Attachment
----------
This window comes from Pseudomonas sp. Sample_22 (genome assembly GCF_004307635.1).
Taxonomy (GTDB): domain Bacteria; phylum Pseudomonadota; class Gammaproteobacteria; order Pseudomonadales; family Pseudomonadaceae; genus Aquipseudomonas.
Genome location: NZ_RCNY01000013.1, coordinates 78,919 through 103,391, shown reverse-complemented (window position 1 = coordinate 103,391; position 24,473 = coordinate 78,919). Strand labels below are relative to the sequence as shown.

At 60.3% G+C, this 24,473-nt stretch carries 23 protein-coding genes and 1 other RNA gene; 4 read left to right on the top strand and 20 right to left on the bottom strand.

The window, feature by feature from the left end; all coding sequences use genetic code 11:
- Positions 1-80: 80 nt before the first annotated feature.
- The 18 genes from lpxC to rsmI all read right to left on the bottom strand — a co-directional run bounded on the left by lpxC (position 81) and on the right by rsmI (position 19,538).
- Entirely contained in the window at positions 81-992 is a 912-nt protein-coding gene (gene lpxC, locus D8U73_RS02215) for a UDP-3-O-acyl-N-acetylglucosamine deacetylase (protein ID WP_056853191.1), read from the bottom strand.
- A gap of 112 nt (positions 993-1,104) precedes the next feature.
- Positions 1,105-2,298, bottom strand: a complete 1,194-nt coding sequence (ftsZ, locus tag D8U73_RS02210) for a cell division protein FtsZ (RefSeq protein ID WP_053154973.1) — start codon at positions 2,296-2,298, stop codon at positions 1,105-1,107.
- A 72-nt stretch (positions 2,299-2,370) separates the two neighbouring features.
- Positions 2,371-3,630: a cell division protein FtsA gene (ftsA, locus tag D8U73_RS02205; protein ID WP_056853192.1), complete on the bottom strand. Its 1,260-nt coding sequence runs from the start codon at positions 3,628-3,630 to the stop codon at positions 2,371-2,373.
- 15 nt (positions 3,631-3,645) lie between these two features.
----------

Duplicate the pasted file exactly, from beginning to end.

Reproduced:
This window comes from Pseudomonas sp. Sample_22 (genome assembly GCF_004307635.1).
Taxonomy (GTDB): domain Bacteria; phylum Pseudomonadota; class Gammaproteobacteria; order Pseudomonadales; family Pseudomonadaceae; genus Aquipseudomonas.
Genome location: NZ_RCNY01000013.1, coordinates 78,919 through 103,391, shown reverse-complemented (window position 1 = coordinate 103,391; position 24,473 = coordinate 78,919). Strand labels below are relative to the sequence as shown.

At 60.3% G+C, this 24,473-nt stretch carries 23 protein-coding genes and 1 other RNA gene; 4 read left to right on the top strand and 20 right to left on the bottom strand.

The window, feature by feature from the left end; all coding sequences use genetic code 11:
- Positions 1-80: 80 nt before the first annotated feature.
- The 18 genes from lpxC to rsmI all read right to left on the bottom strand — a co-directional run bounded on the left by lpxC (position 81) and on the right by rsmI (position 19,538).
- Entirely contained in the window at positions 81-992 is a 912-nt protein-coding gene (gene lpxC, locus D8U73_RS02215) for a UDP-3-O-acyl-N-acetylglucosamine deacetylase (protein ID WP_056853191.1), read from the bottom strand.
- A gap of 112 nt (positions 993-1,104) precedes the next feature.
- Positions 1,105-2,298, bottom strand: a complete 1,194-nt coding sequence (ftsZ, locus tag D8U73_RS02210) for a cell division protein FtsZ (RefSeq protein ID WP_053154973.1) — start codon at positions 2,296-2,298, stop codon at positions 1,105-1,107.
- A 72-nt stretch (positions 2,299-2,370) separates the two neighbouring features.
- Positions 2,371-3,630: a cell division protein FtsA gene (ftsA, locus tag D8U73_RS02205; protein ID WP_056853192.1), complete on the bottom strand. Its 1,260-nt coding sequence runs from the start codon at positions 3,628-3,630 to the stop codon at positions 2,371-2,373.
- 15 nt (positions 3,631-3,645) lie between these two features.